- posted 07-29-2010 12:55 PM      Profile for Bobby Henderson   Email Bobby Henderson   Send New Private Message       Edit/Delete Post 
How do the 15/70 projectors from Iwerks compare?

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Brian Guckian
Jedi Master Film Handler

Posts: 594
From: Dublin, Ireland
Registered: Apr 2003


 - posted 08-08-2010 08:12 AM      Profile for Brian Guckian   Email Brian Guckian   Send New Private Message       Edit/Delete Post 
quote: Sean Weitzel
I was able to tell when the source camera negative format changed but it was tough to see
The July 2010 edition of American Cinematographer carries a typically detailed and authoritative account of the production and post-production phases of Inception;

Dream Thieves pp 26-39 AC July 2010

This paragraph gives interesting information about the release print workflow for both 35mm and IMAX versions, particularly in relation to the 65mm material (VV was also used, for aerial shots):

The 65mm negative was scanned at 6K at DKP 70mm Inc. under the watchful eye of company president David Keighley.

Those 6K files were then turned over to Technicolor in Hollywood, where a team extracted from the 6K data to generate 4K 35mm filmouts that could be combined with the native 35mm footage.

Pfister did all of the color timing photochemically at Technicolor, working with longtime collaborator David Orr.

In addition to 35mm and digital-cinema presentations, Inception will be released on 70mm Imax in select markets, and DKP 70mm Inc. scanned the 35mm color-timed interpositives to create those prints.

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Frank Angel
Film God

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From: Brooklyn NY USA
Registered: Dec 1999


 - posted 08-08-2010 03:17 PM      Profile for Frank Angel   Author's Homepage   Email Frank Angel   Send New Private Message       Edit/Delete Post 
So it is safe to say that IMAX is continuing to release 15/70 film prints of the big Hollywood releases like INCEPTION? It was my understanding from what the president said when they first introduced digital LieMax was that making 70mm prints was prohibnitively too costly ($28,000 each) to continue and they were going to phase out film as digital installs took over.

How long will the traditional IMAX theatres be able to continue running Hollywood releases on film? The whole idea was that going thru the process of making IMAX 15/70mm release prints was going to bankrupt the company and they wanted to move away from that economic modle as quickly as they could while still honoring their existing contracts.

It is also my understanding that the IMAX installations at museums and theme parks and such own their 15/70 prints of the 50min films and they can run them, rotating them if they so wish, until the prints wear out. I would imagine this wouldn't be the case with Hollywood releases such as INCEPTION. It's hard to believe that a studio would let an IMAX theatre OWN a print of one of their titles. Do you think?

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Kurt Zupin
Jedi Master Film Handler

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From: Maricopa, Arizona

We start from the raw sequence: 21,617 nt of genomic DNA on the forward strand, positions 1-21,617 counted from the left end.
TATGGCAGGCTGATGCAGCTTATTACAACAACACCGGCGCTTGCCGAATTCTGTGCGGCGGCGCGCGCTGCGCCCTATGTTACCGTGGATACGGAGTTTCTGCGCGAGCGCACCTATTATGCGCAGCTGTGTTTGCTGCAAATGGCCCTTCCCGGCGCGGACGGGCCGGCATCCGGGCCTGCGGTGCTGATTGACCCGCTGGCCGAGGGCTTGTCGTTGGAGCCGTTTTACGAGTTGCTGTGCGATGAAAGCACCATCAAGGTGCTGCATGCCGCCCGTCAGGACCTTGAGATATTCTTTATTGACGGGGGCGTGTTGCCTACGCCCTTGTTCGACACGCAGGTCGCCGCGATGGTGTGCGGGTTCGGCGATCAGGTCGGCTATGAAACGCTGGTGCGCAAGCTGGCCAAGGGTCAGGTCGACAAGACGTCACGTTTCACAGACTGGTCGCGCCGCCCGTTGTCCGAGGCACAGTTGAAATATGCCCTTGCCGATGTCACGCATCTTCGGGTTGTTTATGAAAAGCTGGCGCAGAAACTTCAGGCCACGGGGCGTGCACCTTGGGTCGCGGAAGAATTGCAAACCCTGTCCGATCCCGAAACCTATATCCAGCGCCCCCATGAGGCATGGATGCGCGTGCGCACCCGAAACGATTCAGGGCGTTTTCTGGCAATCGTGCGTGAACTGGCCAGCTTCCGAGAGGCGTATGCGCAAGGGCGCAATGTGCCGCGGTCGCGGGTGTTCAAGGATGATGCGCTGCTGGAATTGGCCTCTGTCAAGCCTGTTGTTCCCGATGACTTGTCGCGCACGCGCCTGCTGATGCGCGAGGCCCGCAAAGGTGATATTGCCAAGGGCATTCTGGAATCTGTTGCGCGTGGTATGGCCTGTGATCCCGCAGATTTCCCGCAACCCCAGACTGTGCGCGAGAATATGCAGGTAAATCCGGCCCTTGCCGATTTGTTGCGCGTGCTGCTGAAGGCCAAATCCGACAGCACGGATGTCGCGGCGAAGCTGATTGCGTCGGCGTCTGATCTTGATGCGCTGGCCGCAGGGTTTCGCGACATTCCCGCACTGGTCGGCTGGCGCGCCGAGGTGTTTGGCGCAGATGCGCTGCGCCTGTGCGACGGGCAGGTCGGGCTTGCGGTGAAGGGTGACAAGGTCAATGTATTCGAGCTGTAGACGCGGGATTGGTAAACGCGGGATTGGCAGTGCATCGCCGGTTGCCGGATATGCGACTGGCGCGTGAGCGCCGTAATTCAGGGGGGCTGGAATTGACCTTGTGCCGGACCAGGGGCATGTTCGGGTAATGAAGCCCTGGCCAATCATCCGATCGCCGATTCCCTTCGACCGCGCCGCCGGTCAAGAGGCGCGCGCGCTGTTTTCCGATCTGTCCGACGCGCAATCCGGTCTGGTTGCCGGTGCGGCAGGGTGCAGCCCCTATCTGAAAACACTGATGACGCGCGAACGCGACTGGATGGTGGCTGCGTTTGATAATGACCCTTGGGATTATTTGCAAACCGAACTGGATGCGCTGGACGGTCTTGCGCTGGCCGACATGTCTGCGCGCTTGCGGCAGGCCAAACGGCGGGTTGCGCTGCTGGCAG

Registered: Oct 2004


 - posted 08-09-2010 05:49 AM      Profile for Kurt Zupin   Email Kurt Zupin   Send New Private Message       Edit/Delete Post 
The first attempt at a major Release not getting released to film based theatres was "Iron Man 2", this did not work like they wanted it to. The film based theatres basiclly spoke up and said that they should not get the short end of the stick because they are staying faithful to the format. So IMAX struck 24 or so 15/70 prints for their film based theatres. The big issue that IMAX film based theatres face, and this is what the issue was with "IRON MAN 2". The release schedule is so crammed, with a new movie coming out every two weeks. That it is not cost effective to strike and release 15/70 prints. On average DKP strike about 90 prints for major release.

quote: Frank Angel
It is also my understanding that the IMAX installations at museums and theme parks and such own their 15/70 prints of the 50min films and they can run them, rotating them if they so wish, until the prints wear out. I would imagine this wouldn't be the case with Hollywood releases such as INCEPTION. It's hard to believe that a studio would let an IMAX theatre OWN a print of one of their titles. Do you think?

While some locations may own their "Doc" prints, we have a library of 20+ films and we do not own them. We also are a first run Hollywood IMAX and don't run the "Docs" except for school rentals. We have sent a few films out to other locations over time since we acquired our location in December. We also still have some of the Hollywood films we've played since Decemember. In the end, these films are still owned by DKP or any of the other production companys that made the Doc.

We also have some prints Frank that are over 15 years old, and for the most part look brand new. Some locations I know have prints that are 20+ years old. Its going to be hard to wear out one of these prints. As an example, we've run the "Tron: Legacy" trailer everyday since December 18th and it looks like it did the first day. 15/70 film is very resilient and as long as its taken care of will last forever.

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Victor Liorentas
Jedi Master Film Handler

Posts: 774
From: london ontario canada
Registered: May 2009


 - posted 08-09-2010 10:55 PM      Profile for Victor Liorentas   Email Victor Liorentas   Send New Private Message       Edit/Delete Post 
Hi Kurt
What is the reason for the Hollywood films being at the theater since December?
Do the studios ask you to store them or...

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Kurt Zupin
Jedi Master Film Handler

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From: Maricopa, Arizona
Registered: Oct 2004


 - posted 08-10-2010 05:18 AM      Profile for Kurt Zupin   Email Kurt Zupin   Send New Private Message       Edit/Delete Post 
Hi Victor,

No the studios have not asked us to store them and they have also not asked for them back. We've circuited a couple prints out to other IMAX's so they can be shown, and junked one print. We still have our print of "Avatar" which we ran for over three months and to over 170+ sold out shows and will be running that starting August 27th with the additional footage added in.

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Michael Brown
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Posts: 1516
From: Bradford, England
Registered: May 2001


 - posted 09-01-2010 02:26 PM      Profile for Michael Brown   Email Michael Brown   Send New Private Message       Edit/Delete Post 
In the 2 hour + runtime how much of it was atually shot in IMAX, are we talking half the film? 30 minutes?, 5 minutes?, less than that?

I wasn't that impressed watching it in IMAX. Most of it looked like 35mm Super35 (via digital intermediate) blown up to IMAX.
And it was all cropped to 2.35:1. Was excpecting it to open up to 4:3 at somepoint, which it never did. [Frown]